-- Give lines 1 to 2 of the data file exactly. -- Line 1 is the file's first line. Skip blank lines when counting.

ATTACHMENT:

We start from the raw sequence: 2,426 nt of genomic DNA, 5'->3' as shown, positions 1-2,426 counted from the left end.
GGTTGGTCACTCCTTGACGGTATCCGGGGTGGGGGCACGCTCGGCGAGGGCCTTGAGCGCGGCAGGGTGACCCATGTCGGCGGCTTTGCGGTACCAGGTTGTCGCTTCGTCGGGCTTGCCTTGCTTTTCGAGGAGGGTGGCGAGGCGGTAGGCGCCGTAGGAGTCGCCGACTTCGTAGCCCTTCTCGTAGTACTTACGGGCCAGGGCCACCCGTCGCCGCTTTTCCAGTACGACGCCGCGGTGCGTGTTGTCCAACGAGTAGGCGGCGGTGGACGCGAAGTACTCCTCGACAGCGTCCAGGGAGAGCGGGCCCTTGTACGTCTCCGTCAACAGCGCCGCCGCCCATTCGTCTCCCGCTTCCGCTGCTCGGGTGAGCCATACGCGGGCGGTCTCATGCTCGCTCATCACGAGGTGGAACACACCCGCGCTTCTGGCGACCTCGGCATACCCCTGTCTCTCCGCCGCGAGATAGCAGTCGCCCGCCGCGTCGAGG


We start from the raw sequence: 2,426 nt of genomic DNA, 5'->3' as shown, positions 1-2,426 counted from the left end.
GGTTGGTCACTCCTTGACGGTATCCGGGGTGGGGGCACGCTCGGCGAGGGCCTTGAGCGCGGCAGGGTGACCCATGTCGGCGGCTTTGCGGTACCAGGTTGTCGCTTCGTCGGGCTTGCCTTGCTTTTCGAGGAGGGTGGCGAGGCGGTAGGCGCCGTAGGAGTCGCCGACTTCGTAGCCCTTCTCGTAGTACTTACGGGCCAGGGCCACCCGTCGCCGCTTTTCCAGTACGACGCCGCGGTGCGTGTTGTCCAACGAGTAGGCGGCGGTGGACGCGAAGTACTCCTCGACAGCGTCCAGGGAGAGCGGGCCCTTGTACGTCTCCGTCAACAGCGCCGCCGCCCATTCGTCTCCCGCTTCCGCTGCTCGGGTGAGCCATACGCGGGCGGTCTCATGCTCGCTCATCACGAGGTGGAACACACCCGCGCTTCTGGCGACCTCGGCATACCCCTGTCTCTCCGCCGCGAGATAGCAGTCGCCCGCCGCGTCGAGG